Federal Reserve cuts key interest rate to near zero to help economy withstand pandemic
WASHINGTON — The Federal Reserve took emergency action Sunday to help the economy withstand the coronavirus by slashing its benchmark interest rate to near zero and saying it would buy $700 billion in Treasury and mortgage bonds.
The Fed’s surprise announcement signaled its concern that the viral outbreak will depress economic growth in coming months and that it is prepared to do whatever it can counter the risks. It cut its key rate by a full percentage point — to a range between zero and 0.25% — and said it would keep it there until it feels confident that the economy can survive a sudden near-shutdown of economic activity in the United States.
The central bank will buy $500 billion of Treasury securities and $200 billion of mortgage-backed securities. This amounts to an effort to smooth over market disruptions that have made it hard for banks and large investors to sell Treasuries as well as to keep longer-term rates borrowing rates down. The disruptions in the Treasury market sent the yield on the 10-year Treasury rising last week, an unusual move that threatens to swell borrowing costs for mortgages and credit cards.
On Sunday evening, U.S. stock futures began falling after the Fed’s announcement. Futures for the S&P 500 index dropped 4%, while futures for the Dow industrials fell by 3.7%.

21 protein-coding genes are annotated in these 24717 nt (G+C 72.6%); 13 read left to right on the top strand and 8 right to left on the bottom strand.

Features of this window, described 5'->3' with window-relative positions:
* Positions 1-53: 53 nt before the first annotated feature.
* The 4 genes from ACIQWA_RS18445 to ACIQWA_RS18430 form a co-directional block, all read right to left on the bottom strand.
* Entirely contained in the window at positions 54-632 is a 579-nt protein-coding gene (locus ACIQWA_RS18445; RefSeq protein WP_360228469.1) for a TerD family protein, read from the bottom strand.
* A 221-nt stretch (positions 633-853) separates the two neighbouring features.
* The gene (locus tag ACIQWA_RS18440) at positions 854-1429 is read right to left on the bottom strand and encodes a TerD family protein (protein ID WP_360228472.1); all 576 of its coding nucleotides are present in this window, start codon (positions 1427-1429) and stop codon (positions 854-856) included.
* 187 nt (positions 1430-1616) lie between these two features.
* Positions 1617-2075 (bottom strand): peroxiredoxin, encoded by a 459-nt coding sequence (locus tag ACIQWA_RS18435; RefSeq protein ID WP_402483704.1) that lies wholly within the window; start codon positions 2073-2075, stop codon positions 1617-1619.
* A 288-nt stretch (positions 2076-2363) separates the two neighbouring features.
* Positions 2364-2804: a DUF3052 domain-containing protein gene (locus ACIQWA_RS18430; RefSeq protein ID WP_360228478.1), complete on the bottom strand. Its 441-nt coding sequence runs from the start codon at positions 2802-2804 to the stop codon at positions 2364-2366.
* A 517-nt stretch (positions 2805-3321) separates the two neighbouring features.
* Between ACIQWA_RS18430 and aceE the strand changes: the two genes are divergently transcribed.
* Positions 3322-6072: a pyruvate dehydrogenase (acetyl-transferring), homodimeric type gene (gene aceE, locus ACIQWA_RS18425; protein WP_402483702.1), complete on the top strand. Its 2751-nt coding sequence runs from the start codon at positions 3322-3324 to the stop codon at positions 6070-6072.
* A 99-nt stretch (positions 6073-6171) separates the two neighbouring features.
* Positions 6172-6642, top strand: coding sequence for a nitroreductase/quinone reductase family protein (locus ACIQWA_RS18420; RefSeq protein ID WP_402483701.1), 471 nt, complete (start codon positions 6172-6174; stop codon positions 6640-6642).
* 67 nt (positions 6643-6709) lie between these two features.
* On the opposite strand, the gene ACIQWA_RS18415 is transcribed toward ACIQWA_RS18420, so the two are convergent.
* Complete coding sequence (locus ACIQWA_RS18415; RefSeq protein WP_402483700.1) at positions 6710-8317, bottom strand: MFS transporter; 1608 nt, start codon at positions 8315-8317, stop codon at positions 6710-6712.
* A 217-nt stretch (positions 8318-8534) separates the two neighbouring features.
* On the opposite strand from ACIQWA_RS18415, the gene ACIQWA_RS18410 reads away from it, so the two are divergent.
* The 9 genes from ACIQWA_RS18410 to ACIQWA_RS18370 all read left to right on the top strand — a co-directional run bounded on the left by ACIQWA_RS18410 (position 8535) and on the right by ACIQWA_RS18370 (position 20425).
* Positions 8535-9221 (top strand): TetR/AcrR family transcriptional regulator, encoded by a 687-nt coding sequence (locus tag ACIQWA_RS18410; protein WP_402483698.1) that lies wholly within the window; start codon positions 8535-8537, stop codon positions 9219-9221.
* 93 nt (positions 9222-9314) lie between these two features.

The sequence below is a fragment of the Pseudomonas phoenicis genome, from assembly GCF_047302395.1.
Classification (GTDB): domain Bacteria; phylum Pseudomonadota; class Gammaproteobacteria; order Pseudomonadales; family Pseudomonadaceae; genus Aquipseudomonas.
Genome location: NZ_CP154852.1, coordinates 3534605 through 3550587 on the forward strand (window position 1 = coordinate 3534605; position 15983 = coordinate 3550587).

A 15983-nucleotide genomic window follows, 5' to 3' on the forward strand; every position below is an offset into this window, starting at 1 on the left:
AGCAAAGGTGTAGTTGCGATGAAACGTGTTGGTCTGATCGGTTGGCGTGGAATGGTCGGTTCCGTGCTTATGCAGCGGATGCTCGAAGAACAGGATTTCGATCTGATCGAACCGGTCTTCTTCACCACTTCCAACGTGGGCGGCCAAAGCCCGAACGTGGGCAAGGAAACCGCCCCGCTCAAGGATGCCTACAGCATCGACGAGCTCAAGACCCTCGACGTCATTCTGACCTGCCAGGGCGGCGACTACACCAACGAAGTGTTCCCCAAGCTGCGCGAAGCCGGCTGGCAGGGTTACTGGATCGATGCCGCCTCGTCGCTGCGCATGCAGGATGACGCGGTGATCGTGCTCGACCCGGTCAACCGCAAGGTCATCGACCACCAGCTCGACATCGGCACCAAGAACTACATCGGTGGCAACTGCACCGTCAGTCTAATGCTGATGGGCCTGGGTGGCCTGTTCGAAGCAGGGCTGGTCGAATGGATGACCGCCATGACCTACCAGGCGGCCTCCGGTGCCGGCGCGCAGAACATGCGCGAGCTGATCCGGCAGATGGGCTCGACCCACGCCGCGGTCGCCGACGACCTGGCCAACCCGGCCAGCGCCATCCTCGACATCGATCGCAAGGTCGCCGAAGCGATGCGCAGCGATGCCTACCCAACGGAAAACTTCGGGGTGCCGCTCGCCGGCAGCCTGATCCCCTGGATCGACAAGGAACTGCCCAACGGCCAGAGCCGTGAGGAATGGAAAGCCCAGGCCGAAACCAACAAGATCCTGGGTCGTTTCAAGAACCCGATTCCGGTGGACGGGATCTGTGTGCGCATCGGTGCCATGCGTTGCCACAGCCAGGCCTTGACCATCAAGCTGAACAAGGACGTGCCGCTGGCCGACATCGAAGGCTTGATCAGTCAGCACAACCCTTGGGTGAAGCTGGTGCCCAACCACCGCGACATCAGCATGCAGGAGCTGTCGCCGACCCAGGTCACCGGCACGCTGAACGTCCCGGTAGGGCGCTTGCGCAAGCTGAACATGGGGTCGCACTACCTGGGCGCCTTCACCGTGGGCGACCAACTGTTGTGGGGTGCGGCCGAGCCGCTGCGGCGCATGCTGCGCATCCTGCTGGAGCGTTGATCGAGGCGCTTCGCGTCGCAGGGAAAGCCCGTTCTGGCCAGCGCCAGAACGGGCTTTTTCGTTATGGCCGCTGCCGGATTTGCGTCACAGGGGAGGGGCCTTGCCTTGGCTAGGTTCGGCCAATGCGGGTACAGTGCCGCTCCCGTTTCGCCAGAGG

All told, the Fed’s massive response is intended to keep financial markets functioning and lending flowing to businesses and consumers. Otherwise, as revenue dries up for countless small businesses that have suddenly lost customers, these employers could be forced to lay off workers or even seek bankruptcy protection in some cases.
“This is a break-the-glass moment“ for the Fed, said Mark Zandi, chief economist at Moody’s Analytics. “They are throwing everything they’ve got at this. My sense is they must be nervous about the credit system not functioning properly. They are trying to shore up confidence.”
By aggressively slashing its benchmark short-term rate and pumping hundreds of billions of dollars into the financial system, the Fed’s moves Sunday recalled the emergency action it took at the height of the financial crisis. Starting in 2008, the Fed cut its key rate to near zero and kept it there for seven years. The central bank has now returned that rate -- which influences many consumer and business loans -- to its record-low level.
As more businesses across the country see their revenue dwindle as consumers stay home, many of them will seek short-term loans to maintain their payrolls. The Fed said it has dropped its normal requirement that banks hold cash equal to 10% of its customers’ deposits, thereby allowing banks to lend that money instead. It also said banks can use additional cash buffers that were imposed after the 2008 financial crisis for lending.
“The Federal Reserve,“ its statement Sunday said, “is prepared to use its full range of tools to support the flow of credit to households and businesses and thereby promote its maximum employment and price stability goals.”
“It confirms that the Fed sees the economy going down ... very sharply” toward recession, said Adam Posen, president of the Peterson Institute for International Economics, said.
The Fed said it has also cut interest rates on dollar loans in a joint action with five central banks overseas. This move is intended to ensure that foreign banks continue to have access to dollars that they lend to overseas companies.